I was fully expecting the Brey Leinos and Mason Zimblers of the world to bag all the gongs, so when Fraser Bradshaw read my name out for a second year running as winner in the marketing category, I swiftly scoffed down my chicken goujon, did some massive(ly inappropriate) power grabs and sashayed up to the stage while my lovely friends cheered like animals!

Award winners feeling the joy

It was an absolutely wonderful moment, and a total triumph for the 'small is beautiful', 'power of one' devotion that so many of us commit to, believing we can make a difference in the world with our skills and insights.

Thanks to Bristol Media for hosting such a special night, and congratulations to fellow winners and nominees, especially Melissa Kidd who was there with Pam Lloyd PRMick snapped this lovely pic of us both:

Me and Melissa in the afterglow
Beaming with my award

Monday, 15 September 2014

_how to survive mondays




Wow. Really. If I have another day like that I may just give in and go to work in a sandwich shop. It's not even that anything dreadful happened. It's just that, sometimes, showing up to run your own business (or in fact, anything!) on a Monday morning is bloody hard work.

Let's be clear, there are some brilliant reasons why—if you're a creative soul and want to make a difference—that doing your own thing is a great plan. Come to the party with some energy and conviction, free from too many restrictions, and the best conversations have a chance of actually happening.


Ideas, lots of them.

New horizons every turn.

The day beats to your own drum:

More of this, less of that.

Focus and graft, making it count; 
you alone reap the reward.

Another drum beats with yours.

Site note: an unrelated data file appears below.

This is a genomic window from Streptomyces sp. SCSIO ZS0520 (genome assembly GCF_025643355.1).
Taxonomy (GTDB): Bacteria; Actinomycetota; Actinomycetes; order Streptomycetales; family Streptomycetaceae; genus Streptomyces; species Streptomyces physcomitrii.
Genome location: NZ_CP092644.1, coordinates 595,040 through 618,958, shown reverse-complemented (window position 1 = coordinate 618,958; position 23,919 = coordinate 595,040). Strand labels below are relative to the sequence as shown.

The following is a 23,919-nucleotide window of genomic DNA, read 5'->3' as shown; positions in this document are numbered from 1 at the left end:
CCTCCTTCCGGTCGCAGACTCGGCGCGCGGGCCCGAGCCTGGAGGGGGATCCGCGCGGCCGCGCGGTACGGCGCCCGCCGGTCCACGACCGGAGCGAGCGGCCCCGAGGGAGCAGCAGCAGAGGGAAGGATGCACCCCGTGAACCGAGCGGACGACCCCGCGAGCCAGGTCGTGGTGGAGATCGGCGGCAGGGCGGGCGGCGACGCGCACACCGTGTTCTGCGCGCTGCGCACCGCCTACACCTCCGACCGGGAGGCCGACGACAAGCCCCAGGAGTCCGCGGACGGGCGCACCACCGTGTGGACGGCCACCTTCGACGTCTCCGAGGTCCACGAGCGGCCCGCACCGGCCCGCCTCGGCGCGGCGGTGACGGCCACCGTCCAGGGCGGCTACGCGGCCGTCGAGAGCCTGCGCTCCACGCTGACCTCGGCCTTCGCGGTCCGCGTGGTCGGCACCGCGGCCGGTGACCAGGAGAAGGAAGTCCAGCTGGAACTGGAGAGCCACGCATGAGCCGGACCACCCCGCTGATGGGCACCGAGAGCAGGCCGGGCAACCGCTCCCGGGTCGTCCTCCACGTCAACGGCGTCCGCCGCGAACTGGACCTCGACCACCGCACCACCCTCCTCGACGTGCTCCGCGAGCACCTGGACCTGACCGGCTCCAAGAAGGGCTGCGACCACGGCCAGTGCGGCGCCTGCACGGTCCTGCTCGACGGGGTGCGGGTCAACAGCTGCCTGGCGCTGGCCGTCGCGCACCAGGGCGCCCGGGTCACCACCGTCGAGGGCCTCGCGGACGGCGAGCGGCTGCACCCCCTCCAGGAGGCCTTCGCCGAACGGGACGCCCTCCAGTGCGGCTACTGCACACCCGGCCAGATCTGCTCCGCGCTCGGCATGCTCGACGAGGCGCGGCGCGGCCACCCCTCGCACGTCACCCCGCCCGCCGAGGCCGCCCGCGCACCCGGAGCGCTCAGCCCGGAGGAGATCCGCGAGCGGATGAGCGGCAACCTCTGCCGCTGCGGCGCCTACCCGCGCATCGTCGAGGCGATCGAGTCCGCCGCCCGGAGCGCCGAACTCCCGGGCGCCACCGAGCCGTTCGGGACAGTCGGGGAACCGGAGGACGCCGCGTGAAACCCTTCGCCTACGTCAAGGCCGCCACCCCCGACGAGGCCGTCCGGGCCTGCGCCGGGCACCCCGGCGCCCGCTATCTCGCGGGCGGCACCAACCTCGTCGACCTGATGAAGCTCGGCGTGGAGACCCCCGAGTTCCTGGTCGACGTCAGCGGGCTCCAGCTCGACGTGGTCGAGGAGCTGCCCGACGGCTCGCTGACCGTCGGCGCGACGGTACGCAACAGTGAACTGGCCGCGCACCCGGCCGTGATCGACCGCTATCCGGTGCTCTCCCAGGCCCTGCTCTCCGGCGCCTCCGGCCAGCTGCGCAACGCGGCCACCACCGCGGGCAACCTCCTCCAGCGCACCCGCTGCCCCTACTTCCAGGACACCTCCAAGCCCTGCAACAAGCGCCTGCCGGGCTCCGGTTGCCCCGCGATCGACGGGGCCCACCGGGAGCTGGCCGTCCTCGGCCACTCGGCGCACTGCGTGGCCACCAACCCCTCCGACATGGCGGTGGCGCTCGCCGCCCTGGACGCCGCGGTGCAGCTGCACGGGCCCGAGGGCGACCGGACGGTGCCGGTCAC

Me, you, them, us,
and the things we make together.

Join me. Bunk off early and go see a film?

Make the planet spin a little smoother, no?


Well no, not today. Some days, these joys come in such fractured pieces that putting them together into a meaningful picture seems impossible, doesn't it?

It happens a lot on Mondays for me – by 6pm, left with an exhausting mosaic-feeling in both head and heart, a little of everything crammed in there, and no coherent picture or plan to show for it. It's a dreadful way to start the week, and I have really come to hate this feeling.

It is agony. So what can be done to make tricky Mondays better?
How can we be gently productive and emerge positive from the week's first day? I have a couple of ideas.


First.
Just show up, and pay attention. So long as you do this, something begins. Things often take longer than you originally hoped for, especially if a thousand things ask for that attention. But pay attention and things do begin, I promise.

Make some coffee, write down a few key things to pay attention to, get set with some nice tunes and work through it. Don't feel bad about shutting the world out if you need to. Just show up, and pay attention.